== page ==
Scientists Grew Neanderthal Brains and They Want it to Learn

Updated on July 18, 2018
Jana Louise Smit profile image

Jana is an amateur everything when it comes to space, nature and science. She loves exploring mysteries, both classic and new.

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The Remarkable Neanderthal

Neanderthals were a branch of the human family who vanished around 40,000 years ago. What makes this ancient hominid so special is the fact that they walked with anatomically modern humans. DNA analysis of people today proved that the two even interbred and that most humans alive today carry a small percentage of this extinct cousin.

Neanderthals were stockier and had rougher facial features. Though their popular image is that of goofish cavemen, they were far from stupid. Here are remarkable things that have come to light about them.

  • They used carved symbols
  • Complex fire making tools have been discovered at Neanderthal sites
  • They had organized homes and some sites carried evidence that hot water was “on tap” from boiling pits near hearths
  • Bones and teeth showed signs of herbal remedies used to lessen pain such as toothache and arthritis
  • They cared for their disabled; one particular individual with severe spine and hip problems lived into his fourties but couldn't have done so without the help of others
  • The dead received burials. When the disabled man (above) died, he was buried in a sunken stone room – an undertaking that took massive dedication and effort
  • What appears to be educational toys (miniature axes) have been found in Europe
  • When their hyoid bone was discovered in 1989, it proved Neanderthals were capable of complex language. Found in the tongue, the bone's identical location to the human hyoid separated them from other primates whose hyoid is positioned in such a manner that prevents speech
  • There's a chance that they had boats. Their unique stone tools were found on Crete, a place too far away from their normal territory to swim. The only way they could've crossed about 40 kilometers of ocean was if some kind of maritime skill was involved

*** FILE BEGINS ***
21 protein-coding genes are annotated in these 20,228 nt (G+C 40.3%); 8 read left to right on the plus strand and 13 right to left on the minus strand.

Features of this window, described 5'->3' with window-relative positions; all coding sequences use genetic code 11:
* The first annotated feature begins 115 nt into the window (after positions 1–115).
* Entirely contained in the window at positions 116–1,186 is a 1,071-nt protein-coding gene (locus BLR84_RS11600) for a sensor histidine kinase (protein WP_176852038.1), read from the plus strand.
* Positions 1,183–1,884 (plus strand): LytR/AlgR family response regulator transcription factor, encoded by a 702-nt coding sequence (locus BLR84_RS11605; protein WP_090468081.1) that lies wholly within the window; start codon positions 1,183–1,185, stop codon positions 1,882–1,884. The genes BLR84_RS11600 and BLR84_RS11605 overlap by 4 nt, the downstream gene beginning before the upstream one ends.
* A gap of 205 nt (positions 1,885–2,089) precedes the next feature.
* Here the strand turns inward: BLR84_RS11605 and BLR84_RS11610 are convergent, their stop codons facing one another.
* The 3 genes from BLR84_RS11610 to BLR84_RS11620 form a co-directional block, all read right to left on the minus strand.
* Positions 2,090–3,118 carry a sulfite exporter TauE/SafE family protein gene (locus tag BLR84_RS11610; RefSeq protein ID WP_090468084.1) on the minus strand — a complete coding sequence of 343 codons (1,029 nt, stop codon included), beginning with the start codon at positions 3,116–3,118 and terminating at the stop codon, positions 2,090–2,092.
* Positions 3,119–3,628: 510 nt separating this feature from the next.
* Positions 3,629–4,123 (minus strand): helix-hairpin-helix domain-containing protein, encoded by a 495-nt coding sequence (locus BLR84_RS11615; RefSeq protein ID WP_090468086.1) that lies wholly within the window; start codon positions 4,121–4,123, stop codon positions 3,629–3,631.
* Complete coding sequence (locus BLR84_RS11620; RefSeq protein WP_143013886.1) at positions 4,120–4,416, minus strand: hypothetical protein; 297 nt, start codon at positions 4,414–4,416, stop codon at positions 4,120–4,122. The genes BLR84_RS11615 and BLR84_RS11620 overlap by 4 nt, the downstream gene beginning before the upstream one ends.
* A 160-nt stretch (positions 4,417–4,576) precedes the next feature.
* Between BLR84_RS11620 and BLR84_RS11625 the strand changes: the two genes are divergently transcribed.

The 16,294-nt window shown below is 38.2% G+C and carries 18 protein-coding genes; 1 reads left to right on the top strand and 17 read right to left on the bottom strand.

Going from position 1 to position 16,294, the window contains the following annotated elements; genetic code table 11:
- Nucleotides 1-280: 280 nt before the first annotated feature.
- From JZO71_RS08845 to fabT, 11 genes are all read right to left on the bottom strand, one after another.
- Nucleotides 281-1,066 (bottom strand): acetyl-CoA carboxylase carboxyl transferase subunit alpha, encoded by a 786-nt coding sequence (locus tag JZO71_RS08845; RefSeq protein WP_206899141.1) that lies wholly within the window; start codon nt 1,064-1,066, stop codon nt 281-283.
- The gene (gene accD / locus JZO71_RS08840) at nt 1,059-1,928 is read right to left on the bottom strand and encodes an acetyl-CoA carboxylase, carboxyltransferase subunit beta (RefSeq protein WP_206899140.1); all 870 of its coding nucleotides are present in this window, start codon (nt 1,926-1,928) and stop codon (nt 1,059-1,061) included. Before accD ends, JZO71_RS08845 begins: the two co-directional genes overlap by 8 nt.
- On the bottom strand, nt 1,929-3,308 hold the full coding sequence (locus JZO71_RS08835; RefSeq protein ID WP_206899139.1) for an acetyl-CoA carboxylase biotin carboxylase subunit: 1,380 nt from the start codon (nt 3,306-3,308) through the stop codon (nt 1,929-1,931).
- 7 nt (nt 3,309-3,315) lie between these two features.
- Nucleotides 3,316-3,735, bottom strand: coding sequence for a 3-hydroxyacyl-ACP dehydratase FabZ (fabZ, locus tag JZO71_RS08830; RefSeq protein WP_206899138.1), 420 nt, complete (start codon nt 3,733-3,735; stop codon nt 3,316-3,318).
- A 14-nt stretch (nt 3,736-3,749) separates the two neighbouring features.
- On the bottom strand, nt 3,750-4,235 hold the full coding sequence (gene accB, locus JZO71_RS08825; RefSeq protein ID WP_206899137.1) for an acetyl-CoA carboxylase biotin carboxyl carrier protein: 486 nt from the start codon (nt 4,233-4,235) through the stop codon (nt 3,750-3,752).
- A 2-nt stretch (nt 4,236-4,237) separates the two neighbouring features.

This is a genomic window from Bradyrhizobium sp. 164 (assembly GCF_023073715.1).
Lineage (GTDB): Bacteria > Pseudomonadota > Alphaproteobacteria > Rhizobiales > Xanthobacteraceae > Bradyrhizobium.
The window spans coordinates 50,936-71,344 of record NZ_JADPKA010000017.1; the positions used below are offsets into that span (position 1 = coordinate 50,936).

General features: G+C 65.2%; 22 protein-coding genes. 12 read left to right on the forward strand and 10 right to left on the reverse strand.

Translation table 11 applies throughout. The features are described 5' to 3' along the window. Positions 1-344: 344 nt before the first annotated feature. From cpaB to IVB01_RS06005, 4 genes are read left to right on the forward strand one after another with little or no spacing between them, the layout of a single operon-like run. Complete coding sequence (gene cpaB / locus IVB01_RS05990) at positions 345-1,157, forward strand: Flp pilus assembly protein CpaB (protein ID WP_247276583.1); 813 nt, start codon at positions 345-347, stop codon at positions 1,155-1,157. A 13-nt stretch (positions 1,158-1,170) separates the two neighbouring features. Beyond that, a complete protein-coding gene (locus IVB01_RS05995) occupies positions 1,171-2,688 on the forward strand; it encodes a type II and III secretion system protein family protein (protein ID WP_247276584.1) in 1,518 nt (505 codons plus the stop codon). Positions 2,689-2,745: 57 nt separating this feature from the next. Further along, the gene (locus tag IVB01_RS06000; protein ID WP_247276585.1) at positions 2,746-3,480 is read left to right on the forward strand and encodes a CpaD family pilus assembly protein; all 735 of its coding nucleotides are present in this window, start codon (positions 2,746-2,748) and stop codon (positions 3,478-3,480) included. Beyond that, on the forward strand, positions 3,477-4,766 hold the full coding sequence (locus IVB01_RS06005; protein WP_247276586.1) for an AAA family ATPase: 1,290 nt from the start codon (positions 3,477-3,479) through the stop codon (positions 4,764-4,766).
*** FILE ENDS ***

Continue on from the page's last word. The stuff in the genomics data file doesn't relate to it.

From Cave to Petri Dish

The Neanderthal is back, so to speak, and now reside in laboratory petri dishes. Not the whole person either, just small lumps of brain. The idea behind resurrecting extinct noodles was to better understand why this enigmatic hominid died out when humans survived. There are many theories, including warfare between the two groups that didn't end so well for the Neanderthals. However, no solid story regarding the collapse of what was an intelligent, tool-making species, has ever been proven. For this reason, scientists decided to look for clues in their cognition and behaviour. The best place to look for those are the brain.

How to Build a Brain

One might be excused for wondering how a Californian laboratory whipped up Neanderthal grey matter when no cavemen are around to volunteer for a cheek swab. It was time to get innovative. First, the team looked at the Neanderthal genome (the complete genetic code). This twisty strand of extinct DNA had previously been gleaned from fossil skeletons. It was then compared to the human genome. The next step was stem cells, extremely useful for their ability to mature into any kind of cell needed by the body, from toenail to liver lining. In this case, they were harvested from a human and “encouraged” by the gene-editing tool CRISPR to become Neanderthal brain cells.

Caveman DNA

Scientists studied DNA from a previous project that analyzed the Neanderthal genome from actual remains.